Apparently the financial sector has a ways to go in regaining consumer trust. A Time/Abt SRBI poll last month asked people to say how good a job various players had done “in taking steps to avoid another financial crisis in the future like the one we’ve just had.” Fewer than one in 10 said major banks and other Wall Street institutions have been either “excellent” (1 percent) or “good” (6 percent) in this respect. Thirty-eight percent termed their performance “only fair,” while 50 percent called it “poor.” The rest were unsure.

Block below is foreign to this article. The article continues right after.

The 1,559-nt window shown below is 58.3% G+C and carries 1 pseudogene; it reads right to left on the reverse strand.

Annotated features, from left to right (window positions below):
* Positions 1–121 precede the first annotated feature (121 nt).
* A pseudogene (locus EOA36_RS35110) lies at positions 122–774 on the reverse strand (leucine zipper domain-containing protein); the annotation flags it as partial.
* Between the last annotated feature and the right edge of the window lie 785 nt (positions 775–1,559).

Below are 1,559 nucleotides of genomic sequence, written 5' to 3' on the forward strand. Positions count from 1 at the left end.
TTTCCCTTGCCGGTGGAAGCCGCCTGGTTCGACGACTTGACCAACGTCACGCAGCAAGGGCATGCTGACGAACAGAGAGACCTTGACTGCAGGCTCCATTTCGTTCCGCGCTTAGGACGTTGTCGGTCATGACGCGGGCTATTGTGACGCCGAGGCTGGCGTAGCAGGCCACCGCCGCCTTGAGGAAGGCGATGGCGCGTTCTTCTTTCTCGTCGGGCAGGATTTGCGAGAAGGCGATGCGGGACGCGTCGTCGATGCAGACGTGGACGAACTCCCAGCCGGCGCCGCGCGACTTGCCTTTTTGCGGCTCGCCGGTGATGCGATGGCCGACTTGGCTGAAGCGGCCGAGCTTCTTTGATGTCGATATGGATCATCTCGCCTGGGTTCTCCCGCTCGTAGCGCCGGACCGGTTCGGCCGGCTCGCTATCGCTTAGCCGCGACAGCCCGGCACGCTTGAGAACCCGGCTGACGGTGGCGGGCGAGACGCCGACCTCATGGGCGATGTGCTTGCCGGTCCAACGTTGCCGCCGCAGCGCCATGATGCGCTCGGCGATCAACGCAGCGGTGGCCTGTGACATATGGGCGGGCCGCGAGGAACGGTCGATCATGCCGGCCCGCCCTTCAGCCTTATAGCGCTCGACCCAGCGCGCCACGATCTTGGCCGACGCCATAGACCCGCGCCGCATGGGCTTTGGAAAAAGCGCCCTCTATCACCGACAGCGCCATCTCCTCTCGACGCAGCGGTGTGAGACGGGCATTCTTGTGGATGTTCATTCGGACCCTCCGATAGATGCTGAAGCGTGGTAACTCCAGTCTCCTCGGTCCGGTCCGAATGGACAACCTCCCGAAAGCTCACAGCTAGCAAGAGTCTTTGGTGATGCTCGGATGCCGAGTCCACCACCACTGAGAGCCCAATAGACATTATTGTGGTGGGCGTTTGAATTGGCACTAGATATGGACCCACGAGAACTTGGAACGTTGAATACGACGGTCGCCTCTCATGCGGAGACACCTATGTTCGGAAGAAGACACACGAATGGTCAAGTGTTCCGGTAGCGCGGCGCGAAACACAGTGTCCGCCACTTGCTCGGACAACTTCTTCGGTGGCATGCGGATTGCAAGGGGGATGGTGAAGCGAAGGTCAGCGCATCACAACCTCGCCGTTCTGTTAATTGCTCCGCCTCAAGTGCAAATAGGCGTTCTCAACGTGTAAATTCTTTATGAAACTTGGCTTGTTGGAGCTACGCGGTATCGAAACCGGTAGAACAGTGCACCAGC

It’s not as if respondents think others have done much better. For instance, 1 percent gave “excellent” marks (and another 13 percent a “good” rating) to the steps federal regulators have taken to prevent another financial crisis.
They also regard the performance of “the American people” as lackluster: 3 percent rated it “excellent,” 28 percent “good,” 47 percent “only fair” and 15 percent “poor.”